Quick and dirty Wireshark tutorial

Wireshark has become a very useful tool for many infosec pros. This hands-on Wireshark tutorial will acquaint you with the network sniffer’s capabilities.

Read the second part of this tutorial here.

Wireshark (earlier known as Ethereal) is one of the most popular open source network sniffer and packet/protocol analyzer solutions. It is used for troubleshooting, analysis, software and communications protocol development, as well as educational purposes. Wireshark has gained popularity because of its following features:

  1. Live capture, which allows sniffing data from a live network in real time.
  2. Support for offline protocol analysis.
  3. Enriched user interface (UI).
  4. Supports almost all network, transport and application protocols.
  5. Active development by enthusiasts across the globe.
  6. Compatibility with other products. Supports standard .pcap format which makes it compatible for use with other such tools.

Wireshark is available as a free download for UNIX/Linux, Macintosh and Microsoft Windows operating systems. Once you have downloaded the tool, it’s time to move on to the first step of our Wireshark tutorial.

Wireshark tutorial step 1: Install (Simple)

The analyzer’s UI is very simple, and there shouldn’t be any installation issues. Once installed, you can open Wireshark like other software installed on your computer from the Start menu (for Windows users), or in a similar manner for those who use Mac/Linux/Unix systems.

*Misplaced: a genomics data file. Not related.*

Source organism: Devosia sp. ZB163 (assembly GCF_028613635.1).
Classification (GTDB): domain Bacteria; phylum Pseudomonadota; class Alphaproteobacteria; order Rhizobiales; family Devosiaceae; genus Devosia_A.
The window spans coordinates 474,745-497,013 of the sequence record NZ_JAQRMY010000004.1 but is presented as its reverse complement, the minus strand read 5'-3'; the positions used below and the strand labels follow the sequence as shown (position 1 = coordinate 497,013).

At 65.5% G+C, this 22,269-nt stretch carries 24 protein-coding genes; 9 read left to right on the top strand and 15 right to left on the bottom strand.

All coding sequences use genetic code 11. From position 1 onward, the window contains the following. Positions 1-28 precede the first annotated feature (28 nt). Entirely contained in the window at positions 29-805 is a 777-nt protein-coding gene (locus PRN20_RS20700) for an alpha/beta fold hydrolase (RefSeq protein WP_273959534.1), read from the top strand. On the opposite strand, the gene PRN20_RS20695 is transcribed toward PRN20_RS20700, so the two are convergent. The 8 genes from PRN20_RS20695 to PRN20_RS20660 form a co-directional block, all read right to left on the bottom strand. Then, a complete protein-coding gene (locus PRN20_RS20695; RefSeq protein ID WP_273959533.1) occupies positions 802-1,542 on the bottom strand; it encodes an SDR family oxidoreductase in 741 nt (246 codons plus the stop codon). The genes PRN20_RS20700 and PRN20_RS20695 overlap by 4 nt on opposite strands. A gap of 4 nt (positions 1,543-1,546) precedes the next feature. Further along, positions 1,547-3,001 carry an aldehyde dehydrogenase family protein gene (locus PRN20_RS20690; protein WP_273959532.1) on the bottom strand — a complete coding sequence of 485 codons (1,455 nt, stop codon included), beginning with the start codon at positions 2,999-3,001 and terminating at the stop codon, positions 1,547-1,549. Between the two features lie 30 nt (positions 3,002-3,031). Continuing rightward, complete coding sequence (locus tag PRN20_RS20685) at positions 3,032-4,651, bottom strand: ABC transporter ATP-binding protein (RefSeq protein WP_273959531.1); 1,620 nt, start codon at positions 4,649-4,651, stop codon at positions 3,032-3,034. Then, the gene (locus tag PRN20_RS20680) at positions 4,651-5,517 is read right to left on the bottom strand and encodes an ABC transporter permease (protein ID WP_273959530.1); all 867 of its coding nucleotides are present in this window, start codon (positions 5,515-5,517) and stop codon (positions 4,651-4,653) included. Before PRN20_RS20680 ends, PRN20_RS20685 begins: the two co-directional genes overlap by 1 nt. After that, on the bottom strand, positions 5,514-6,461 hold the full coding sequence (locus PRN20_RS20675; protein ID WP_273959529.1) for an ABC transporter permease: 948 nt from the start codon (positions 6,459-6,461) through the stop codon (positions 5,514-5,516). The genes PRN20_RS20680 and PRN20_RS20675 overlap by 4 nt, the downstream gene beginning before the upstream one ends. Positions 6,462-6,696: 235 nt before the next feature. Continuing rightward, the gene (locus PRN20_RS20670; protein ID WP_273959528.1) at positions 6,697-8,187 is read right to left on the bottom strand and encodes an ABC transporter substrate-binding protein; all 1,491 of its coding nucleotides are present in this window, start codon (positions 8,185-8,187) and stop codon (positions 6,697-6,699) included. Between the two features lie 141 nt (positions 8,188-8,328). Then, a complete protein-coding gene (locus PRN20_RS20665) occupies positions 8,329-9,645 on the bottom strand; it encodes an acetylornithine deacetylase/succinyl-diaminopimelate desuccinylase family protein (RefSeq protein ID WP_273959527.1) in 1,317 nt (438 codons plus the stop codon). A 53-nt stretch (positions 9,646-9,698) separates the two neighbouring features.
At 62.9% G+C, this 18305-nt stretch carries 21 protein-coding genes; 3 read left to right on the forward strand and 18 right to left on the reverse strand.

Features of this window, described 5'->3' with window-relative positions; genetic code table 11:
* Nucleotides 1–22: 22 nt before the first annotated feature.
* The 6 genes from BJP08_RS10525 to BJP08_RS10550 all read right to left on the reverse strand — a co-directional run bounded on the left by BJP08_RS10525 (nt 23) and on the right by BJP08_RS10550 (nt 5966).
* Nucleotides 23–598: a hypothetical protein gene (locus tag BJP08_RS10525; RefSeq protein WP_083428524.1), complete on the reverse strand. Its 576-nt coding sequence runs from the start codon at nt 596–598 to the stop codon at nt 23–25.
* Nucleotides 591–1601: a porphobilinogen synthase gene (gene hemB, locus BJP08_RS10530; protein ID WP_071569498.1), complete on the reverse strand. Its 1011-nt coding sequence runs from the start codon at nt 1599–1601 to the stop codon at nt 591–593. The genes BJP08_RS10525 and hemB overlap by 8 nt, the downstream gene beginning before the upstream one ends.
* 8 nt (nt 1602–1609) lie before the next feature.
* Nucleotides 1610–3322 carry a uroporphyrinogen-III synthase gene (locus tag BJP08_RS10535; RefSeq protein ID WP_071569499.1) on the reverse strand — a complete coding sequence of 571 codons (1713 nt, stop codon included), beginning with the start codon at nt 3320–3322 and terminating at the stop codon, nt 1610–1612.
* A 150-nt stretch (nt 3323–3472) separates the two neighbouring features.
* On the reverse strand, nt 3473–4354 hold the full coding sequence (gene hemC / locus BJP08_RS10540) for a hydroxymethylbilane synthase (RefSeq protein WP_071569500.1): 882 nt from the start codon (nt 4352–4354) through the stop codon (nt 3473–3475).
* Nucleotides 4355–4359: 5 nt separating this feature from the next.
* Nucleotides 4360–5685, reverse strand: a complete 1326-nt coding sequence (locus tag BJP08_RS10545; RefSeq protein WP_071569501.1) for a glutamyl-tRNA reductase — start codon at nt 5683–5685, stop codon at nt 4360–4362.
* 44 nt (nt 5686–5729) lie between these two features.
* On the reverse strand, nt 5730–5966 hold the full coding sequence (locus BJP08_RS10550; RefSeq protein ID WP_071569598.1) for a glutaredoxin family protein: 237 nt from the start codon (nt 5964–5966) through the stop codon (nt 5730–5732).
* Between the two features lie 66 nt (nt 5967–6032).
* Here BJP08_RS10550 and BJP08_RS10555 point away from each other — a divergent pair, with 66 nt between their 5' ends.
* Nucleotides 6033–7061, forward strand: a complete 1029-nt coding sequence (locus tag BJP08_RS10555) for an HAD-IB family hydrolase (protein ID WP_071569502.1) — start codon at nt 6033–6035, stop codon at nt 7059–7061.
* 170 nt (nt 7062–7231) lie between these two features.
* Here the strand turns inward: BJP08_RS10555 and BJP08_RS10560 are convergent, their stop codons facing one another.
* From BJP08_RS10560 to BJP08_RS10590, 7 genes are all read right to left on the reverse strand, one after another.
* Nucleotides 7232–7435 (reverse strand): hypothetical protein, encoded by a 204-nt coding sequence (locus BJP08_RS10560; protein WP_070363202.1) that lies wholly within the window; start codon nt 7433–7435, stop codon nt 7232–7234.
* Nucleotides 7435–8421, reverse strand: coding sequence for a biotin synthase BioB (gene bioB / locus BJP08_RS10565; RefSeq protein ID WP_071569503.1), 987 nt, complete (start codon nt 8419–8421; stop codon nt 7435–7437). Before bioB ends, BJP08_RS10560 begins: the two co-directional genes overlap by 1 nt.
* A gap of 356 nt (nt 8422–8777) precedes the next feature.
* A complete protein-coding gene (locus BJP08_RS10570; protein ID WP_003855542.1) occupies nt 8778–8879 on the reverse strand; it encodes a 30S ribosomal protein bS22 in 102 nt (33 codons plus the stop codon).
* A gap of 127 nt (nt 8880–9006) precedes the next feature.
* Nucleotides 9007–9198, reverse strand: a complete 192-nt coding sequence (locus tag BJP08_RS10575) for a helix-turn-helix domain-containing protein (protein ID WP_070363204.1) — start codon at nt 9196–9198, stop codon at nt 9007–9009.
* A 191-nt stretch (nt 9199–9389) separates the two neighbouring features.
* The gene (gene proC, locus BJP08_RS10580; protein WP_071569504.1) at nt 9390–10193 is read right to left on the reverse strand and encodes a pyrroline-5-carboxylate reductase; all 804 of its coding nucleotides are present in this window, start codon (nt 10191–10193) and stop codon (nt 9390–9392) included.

Wireshark tutorial step 2: Preps (Slight modifications required)

Set your browser to load a blank Web page so that unnecessary packets don’t get captured. Once you are done with this, open Wireshark to get the UI shown in the screenshot; to capture packets, the capturing interface needs to be set up. Hence, go to the Menu bar and click Capture -> Interfaces.

Wireshark tutorial scrnshot 1

Wireshark UI


From here, choose the device that has an active IP address. Click on Start so that Wireshark is ready to capture any packets sent through the interface. In the Web browser, open http://www.httprecipes.com and hit Go. You will see Wireshark capturing all packets between your computer and the server. Captured communication can be analyzed in case of need for particular data. Since all packet types are captured and we are interested in examining HTTP requests as part of this Wireshark tutorial, HTTP packets should be filtered out from the rest. This can be achieved in two ways:

a) In the Filter bar, enter the type of packets to be filtered out.


b) Use the Expressions button to choose HTTP option.


Wireshark tutorial step 3: HTTP analysis (Time to dive in)

Wireshark tutorial scrnshot 2

The screenshot given above shows HTTP capture filtered from the other captures. Now, let’s look at another screenshot to help you analyze the HTTP packets as part of our Wireshark tutorial.

Wireshark-tutorial Screenshot 3

We have different sections to examine, as seen above. Wireshark segregates the relevant data following the transmission control protocol (TCP) stack principle for better understanding. Let’s understand the information that can be collected within these fields.